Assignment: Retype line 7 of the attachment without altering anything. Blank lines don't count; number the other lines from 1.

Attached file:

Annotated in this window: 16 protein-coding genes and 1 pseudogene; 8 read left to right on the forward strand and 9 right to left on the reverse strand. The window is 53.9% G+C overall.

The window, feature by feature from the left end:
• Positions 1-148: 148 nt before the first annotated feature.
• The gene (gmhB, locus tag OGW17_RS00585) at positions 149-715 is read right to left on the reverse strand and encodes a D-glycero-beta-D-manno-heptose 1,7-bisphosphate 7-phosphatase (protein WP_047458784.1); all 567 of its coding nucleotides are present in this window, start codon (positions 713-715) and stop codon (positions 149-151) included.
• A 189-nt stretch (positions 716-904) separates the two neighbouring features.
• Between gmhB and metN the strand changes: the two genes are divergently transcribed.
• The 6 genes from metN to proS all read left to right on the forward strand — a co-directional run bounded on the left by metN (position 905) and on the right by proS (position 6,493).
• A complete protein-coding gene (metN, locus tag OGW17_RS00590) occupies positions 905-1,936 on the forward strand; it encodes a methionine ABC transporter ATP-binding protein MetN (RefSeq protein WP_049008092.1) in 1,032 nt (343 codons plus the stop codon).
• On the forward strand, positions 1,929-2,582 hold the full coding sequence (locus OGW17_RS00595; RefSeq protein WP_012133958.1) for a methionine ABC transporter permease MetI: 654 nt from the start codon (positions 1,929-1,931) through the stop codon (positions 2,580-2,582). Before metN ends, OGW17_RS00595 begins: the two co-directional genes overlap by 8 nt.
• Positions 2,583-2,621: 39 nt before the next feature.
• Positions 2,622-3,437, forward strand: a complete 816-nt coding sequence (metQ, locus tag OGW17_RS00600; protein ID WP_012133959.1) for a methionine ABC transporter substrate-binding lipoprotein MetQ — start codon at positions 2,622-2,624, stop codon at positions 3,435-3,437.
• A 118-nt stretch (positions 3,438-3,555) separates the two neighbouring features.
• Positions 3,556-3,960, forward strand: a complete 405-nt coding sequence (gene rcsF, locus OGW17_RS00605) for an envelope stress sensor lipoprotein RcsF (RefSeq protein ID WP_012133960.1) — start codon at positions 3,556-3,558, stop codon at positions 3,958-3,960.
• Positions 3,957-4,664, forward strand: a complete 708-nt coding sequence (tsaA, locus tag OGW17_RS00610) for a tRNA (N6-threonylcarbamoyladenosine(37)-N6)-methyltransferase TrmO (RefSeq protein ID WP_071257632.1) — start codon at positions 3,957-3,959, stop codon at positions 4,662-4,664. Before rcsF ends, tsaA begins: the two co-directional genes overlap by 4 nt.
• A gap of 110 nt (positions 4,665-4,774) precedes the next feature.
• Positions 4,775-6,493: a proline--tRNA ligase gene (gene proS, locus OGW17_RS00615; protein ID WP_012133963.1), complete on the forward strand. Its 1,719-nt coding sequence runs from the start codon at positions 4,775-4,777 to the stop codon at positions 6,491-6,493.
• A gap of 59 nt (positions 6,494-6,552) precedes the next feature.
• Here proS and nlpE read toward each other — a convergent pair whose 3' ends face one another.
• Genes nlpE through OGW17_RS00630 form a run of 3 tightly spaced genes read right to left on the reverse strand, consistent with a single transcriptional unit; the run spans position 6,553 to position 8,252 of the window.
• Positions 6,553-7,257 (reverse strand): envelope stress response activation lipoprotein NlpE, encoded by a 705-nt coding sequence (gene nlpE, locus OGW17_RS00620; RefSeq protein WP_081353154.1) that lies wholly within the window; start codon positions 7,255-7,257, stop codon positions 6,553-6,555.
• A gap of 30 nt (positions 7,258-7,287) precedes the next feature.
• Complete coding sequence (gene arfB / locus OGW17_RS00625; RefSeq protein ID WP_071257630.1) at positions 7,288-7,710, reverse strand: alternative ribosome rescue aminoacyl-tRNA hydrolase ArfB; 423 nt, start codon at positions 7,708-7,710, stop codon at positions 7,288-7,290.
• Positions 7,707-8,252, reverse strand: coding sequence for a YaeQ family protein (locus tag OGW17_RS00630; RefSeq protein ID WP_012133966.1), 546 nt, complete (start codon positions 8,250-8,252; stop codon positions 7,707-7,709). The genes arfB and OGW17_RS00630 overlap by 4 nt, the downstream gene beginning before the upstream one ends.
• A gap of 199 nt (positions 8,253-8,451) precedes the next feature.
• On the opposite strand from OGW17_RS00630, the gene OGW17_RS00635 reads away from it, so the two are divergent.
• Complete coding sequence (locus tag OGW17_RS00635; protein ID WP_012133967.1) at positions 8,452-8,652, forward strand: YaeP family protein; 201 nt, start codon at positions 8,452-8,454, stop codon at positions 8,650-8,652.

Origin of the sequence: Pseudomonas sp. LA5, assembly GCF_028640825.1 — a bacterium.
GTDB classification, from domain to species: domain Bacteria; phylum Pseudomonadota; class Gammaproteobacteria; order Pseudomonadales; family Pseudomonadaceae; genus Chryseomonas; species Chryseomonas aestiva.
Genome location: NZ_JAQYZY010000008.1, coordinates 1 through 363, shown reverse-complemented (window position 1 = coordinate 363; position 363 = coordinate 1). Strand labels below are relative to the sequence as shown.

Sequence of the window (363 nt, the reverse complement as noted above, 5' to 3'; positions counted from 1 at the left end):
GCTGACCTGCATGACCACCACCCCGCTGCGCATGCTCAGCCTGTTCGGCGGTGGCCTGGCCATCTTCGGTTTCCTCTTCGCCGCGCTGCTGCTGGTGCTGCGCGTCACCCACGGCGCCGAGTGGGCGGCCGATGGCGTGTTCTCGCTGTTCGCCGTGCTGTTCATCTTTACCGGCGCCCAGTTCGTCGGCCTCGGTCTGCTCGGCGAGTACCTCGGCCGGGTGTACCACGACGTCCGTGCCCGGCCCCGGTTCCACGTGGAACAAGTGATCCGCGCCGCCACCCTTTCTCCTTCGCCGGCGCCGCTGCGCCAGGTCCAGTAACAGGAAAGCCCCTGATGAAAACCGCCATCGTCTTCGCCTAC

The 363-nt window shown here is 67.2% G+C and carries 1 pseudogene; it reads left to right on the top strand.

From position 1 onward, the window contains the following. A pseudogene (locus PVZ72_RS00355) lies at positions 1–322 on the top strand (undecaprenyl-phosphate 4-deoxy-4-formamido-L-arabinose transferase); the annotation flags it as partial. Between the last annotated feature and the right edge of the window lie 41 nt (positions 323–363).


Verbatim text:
• The 6 genes from metN to proS all read left to right on the forward strand — a co-directional run bounded on the left by metN (position 905) and on the right by proS (position 6,493).